- A man, reportedly from Salem, who got married in Seabrook, New Hampshire, on the same day.
- The Woburn blacksmith and farmer who accompanied Porter into Lexington on that morning in 1775.
In that year the blacksmith wooed a Woburn widow named Sarah Richardson. (Richardson was a very common surname in Woburn because a lot of people from one English family had settled there; I previously wrote about Ebenezer Richardson marrying Rebecca Richardson.)
Sarah Wyman had married Ichabod Richardson in June 1770, and their son Ichabod arrived in January 1771. When the war began, the grown-up Ichabod Richardson enlisted in the provincial army for eight months during the siege of Boston, then signed onto a privateer named Warren. The Royal Navy captured that ship on 18 Nov 1776.
In 1879 the New England Historical and Genealogical Register published a table of American prisoners at Forton Prison in England that included “Icho’d Richardson” as one of five men captured while serving under “John Hammon / P. Master”; they were “Committed to Prison the 26th of June, 1777.”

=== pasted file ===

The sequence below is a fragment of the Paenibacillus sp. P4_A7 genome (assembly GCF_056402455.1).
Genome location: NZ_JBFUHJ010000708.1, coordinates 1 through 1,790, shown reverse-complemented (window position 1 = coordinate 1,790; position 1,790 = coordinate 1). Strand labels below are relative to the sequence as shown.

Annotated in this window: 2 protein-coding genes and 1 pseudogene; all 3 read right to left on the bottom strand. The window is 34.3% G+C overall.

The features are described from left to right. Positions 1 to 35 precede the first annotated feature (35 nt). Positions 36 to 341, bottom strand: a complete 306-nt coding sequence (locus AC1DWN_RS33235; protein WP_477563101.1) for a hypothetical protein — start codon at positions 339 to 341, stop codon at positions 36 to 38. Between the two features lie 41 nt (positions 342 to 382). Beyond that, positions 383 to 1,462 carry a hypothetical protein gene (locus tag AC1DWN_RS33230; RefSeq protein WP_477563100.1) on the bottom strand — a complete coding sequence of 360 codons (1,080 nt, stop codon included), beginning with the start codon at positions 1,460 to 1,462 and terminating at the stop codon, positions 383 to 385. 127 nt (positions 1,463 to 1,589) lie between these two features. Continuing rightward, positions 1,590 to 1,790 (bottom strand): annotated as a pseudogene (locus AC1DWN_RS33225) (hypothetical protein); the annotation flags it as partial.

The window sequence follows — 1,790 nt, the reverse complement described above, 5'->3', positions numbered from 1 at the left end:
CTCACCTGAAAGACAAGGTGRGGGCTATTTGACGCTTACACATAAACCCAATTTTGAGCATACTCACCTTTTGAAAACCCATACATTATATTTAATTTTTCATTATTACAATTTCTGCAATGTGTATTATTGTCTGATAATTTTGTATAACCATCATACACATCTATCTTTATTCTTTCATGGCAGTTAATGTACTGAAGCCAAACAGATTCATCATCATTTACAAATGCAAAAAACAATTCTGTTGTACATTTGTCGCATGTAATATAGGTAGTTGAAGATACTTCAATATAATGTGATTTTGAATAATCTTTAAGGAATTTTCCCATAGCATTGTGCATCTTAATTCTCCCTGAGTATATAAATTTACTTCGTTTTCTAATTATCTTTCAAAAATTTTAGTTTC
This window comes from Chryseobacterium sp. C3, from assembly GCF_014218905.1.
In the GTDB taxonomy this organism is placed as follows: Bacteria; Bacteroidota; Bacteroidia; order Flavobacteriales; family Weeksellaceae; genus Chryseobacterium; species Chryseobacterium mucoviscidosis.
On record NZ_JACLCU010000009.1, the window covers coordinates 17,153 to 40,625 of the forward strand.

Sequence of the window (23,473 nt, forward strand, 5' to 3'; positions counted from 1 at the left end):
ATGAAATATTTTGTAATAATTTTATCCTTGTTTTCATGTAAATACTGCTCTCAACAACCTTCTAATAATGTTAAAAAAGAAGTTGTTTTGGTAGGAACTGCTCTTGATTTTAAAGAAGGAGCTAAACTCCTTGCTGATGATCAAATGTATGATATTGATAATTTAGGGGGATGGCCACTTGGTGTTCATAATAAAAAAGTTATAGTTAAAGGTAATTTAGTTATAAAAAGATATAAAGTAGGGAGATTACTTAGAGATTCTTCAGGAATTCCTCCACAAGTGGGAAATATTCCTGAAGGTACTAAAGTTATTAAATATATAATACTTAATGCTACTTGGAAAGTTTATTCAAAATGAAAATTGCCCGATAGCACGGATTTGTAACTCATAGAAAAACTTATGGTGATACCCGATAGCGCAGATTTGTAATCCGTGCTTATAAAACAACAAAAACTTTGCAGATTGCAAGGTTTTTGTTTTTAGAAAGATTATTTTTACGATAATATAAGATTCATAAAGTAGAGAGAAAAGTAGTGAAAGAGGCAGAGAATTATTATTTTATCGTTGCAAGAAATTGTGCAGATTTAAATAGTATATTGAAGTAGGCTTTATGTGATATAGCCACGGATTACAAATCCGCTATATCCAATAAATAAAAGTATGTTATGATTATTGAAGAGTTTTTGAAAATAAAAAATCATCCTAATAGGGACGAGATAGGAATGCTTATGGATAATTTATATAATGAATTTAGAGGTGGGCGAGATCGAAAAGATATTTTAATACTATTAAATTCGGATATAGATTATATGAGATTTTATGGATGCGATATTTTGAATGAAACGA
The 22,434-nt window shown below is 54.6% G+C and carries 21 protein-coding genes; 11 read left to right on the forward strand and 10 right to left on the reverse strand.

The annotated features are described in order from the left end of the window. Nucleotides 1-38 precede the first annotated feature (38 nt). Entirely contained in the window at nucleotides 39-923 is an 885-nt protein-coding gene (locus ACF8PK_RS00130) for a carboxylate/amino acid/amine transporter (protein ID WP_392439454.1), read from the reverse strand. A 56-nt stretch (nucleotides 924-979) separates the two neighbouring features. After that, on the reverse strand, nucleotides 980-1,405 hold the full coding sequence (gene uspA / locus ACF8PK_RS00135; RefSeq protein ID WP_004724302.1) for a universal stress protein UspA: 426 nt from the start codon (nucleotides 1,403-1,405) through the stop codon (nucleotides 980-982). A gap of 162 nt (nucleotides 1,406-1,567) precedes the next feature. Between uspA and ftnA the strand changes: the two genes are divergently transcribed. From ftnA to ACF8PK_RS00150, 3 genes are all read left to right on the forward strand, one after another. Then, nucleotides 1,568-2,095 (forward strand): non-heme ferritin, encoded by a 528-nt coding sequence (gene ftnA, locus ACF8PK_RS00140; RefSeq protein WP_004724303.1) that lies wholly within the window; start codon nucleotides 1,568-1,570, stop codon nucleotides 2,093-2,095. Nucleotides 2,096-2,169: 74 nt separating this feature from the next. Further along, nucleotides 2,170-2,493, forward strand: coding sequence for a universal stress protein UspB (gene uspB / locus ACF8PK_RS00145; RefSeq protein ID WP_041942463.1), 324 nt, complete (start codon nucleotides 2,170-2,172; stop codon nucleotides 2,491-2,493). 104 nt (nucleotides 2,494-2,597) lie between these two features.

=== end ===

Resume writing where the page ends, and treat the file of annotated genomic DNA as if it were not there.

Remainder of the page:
Another column in the same table lists the fates of various prisoners: “Dead,” “Shot,” and “Enter’d”—which I believe means enlisted in the British military. Next to Hammon and Richardson’s names is “Run.” Apparently those two men escaped, at least for a while. But that’s the last trace of Ichabod Richardson from the 1770s, and even that news may not have made it back to Massachusetts.
In 1782, Sarah Richardson had been raising her son without a father for more than six years. I have no idea how she supported herself, but she was probably pleased to receive a proposal of marriage from an established craftsman. Josiah Richardson and Sarah Richardson married in Woburn on 19 Mar 1782.
And then Ichabod Richardson came back.
TOMORROW: Can this marriage be saved?